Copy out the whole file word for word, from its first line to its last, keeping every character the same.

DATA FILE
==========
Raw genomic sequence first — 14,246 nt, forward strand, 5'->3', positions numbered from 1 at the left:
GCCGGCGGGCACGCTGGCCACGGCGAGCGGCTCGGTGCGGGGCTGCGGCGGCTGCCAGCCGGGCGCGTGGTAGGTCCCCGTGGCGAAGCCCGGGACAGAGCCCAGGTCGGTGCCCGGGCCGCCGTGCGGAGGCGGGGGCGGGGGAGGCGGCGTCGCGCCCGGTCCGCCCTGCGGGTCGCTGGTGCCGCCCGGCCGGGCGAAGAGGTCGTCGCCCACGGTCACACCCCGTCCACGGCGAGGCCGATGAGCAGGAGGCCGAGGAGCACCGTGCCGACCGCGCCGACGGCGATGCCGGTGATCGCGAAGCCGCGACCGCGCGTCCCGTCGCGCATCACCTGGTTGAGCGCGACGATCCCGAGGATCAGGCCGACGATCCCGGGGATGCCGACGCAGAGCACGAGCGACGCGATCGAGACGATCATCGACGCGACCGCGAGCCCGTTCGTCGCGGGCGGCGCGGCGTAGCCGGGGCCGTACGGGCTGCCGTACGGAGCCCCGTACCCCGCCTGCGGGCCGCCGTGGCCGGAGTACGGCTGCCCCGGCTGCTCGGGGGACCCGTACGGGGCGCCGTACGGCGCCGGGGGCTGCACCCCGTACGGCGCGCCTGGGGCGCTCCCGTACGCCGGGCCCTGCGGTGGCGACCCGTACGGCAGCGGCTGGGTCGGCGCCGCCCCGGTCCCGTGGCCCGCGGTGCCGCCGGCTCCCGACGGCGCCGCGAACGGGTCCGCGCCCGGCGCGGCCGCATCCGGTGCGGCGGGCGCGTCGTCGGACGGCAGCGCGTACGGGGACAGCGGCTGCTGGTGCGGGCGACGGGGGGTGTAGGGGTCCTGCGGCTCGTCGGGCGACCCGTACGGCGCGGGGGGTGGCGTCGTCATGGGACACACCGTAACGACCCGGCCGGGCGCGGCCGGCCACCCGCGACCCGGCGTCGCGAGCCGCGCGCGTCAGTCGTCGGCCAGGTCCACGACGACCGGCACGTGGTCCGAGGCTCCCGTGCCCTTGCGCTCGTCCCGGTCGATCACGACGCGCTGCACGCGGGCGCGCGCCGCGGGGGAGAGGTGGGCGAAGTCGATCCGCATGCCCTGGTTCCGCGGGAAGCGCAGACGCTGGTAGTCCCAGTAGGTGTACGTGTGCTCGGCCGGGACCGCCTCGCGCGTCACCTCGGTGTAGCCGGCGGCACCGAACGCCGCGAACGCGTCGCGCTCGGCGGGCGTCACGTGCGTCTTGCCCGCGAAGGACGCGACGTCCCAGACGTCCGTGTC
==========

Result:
Raw genomic sequence first — 14,246 nt, forward strand, 5'->3', positions numbered from 1 at the left:
GCCGGCGGGCACGCTGGCCACGGCGAGCGGCTCGGTGCGGGGCTGCGGCGGCTGCCAGCCGGGCGCGTGGTAGGTCCCCGTGGCGAAGCCCGGGACAGAGCCCAGGTCGGTGCCCGGGCCGCCGTGCGGAGGCGGGGGCGGGGGAGGCGGCGTCGCGCCCGGTCCGCCCTGCGGGTCGCTGGTGCCGCCCGGCCGGGCGAAGAGGTCGTCGCCCACGGTCACACCCCGTCCACGGCGAGGCCGATGAGCAGGAGGCCGAGGAGCACCGTGCCGACCGCGCCGACGGCGATGCCGGTGATCGCGAAGCCGCGACCGCGCGTCCCGTCGCGCATCACCTGGTTGAGCGCGACGATCCCGAGGATCAGGCCGACGATCCCGGGGATGCCGACGCAGAGCACGAGCGACGCGATCGAGACGATCATCGACGCGACCGCGAGCCCGTTCGTCGCGGGCGGCGCGGCGTAGCCGGGGCCGTACGGGCTGCCGTACGGAGCCCCGTACCCCGCCTGCGGGCCGCCGTGGCCGGAGTACGGCTGCCCCGGCTGCTCGGGGGACCCGTACGGGGCGCCGTACGGCGCCGGGGGCTGCACCCCGTACGGCGCGCCTGGGGCGCTCCCGTACGCCGGGCCCTGCGGTGGCGACCCGTACGGCAGCGGCTGGGTCGGCGCCGCCCCGGTCCCGTGGCCCGCGGTGCCGCCGGCTCCCGACGGCGCCGCGAACGGGTCCGCGCCCGGCGCGGCCGCATCCGGTGCGGCGGGCGCGTCGTCGGACGGCAGCGCGTACGGGGACAGCGGCTGCTGGTGCGGGCGACGGGGGGTGTAGGGGTCCTGCGGCTCGTCGGGCGACCCGTACGGCGCGGGGGGTGGCGTCGTCATGGGACACACCGTAACGACCCGGCCGGGCGCGGCCGGCCACCCGCGACCCGGCGTCGCGAGCCGCGCGCGTCAGTCGTCGGCCAGGTCCACGACGACCGGCACGTGGTCCGAGGCTCCCGTGCCCTTGCGCTCGTCCCGGTCGATCACGACGCGCTGCACGCGGGCGCGCGCCGCGGGGGAGAGGTGGGCGAAGTCGATCCGCATGCCCTGGTTCCGCGGGAAGCGCAGACGCTGGTAGTCCCAGTAGGTGTACGTGTGCTCGGCCGGGACCGCCTCGCGCGTCACCTCGGTGTAGCCGGCGGCACCGAACGCCGCGAACGCGTCGCGCTCGGCGGGCGTCACGTGCGTCTTGCCCGCGAAGGACGCGACGTCCCAGACGTCCGTGTC